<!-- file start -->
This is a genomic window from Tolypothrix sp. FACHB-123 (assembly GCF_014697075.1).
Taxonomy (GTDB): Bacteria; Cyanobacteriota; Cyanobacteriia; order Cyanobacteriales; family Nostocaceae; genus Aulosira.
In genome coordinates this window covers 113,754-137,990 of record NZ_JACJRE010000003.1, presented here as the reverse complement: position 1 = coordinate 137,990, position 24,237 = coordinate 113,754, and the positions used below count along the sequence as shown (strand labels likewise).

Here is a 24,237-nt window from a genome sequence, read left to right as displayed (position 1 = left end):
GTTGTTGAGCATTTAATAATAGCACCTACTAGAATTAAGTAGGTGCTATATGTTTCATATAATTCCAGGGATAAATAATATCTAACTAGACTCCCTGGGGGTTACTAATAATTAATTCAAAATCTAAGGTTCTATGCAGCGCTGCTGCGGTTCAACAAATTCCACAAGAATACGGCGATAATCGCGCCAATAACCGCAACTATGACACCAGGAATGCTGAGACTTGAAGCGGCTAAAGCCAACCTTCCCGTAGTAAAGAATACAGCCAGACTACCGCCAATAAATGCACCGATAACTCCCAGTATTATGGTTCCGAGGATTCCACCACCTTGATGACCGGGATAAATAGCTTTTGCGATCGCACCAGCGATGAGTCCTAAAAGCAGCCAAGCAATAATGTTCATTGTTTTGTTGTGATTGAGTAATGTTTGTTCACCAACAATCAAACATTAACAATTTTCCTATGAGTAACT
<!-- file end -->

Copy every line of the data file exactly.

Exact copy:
This is a genomic window from Tolypothrix sp. FACHB-123 (assembly GCF_014697075.1).
Taxonomy (GTDB): Bacteria; Cyanobacteriota; Cyanobacteriia; order Cyanobacteriales; family Nostocaceae; genus Aulosira.
In genome coordinates this window covers 113,754-137,990 of record NZ_JACJRE010000003.1, presented here as the reverse complement: position 1 = coordinate 137,990, position 24,237 = coordinate 113,754, and the positions used below count along the sequence as shown (strand labels likewise).

Here is a 24,237-nt window from a genome sequence, read left to right as displayed (position 1 = left end):
GTTGTTGAGCATTTAATAATAGCACCTACTAGAATTAAGTAGGTGCTATATGTTTCATATAATTCCAGGGATAAATAATATCTAACTAGACTCCCTGGGGGTTACTAATAATTAATTCAAAATCTAAGGTTCTATGCAGCGCTGCTGCGGTTCAACAAATTCCACAAGAATACGGCGATAATCGCGCCAATAACCGCAACTATGACACCAGGAATGCTGAGACTTGAAGCGGCTAAAGCCAACCTTCCCGTAGTAAAGAATACAGCCAGACTACCGCCAATAAATGCACCGATAACTCCCAGTATTATGGTTCCGAGGATTCCACCACCTTGATGACCGGGATAAATAGCTTTTGCGATCGCACCAGCGATGAGTCCTAAAAGCAGCCAAGCAATAATGTTCATTGTTTTGTTGTGATTGAGTAATGTTTGTTCACCAACAATCAAACATTAACAATTTTCCTATGAGTAACT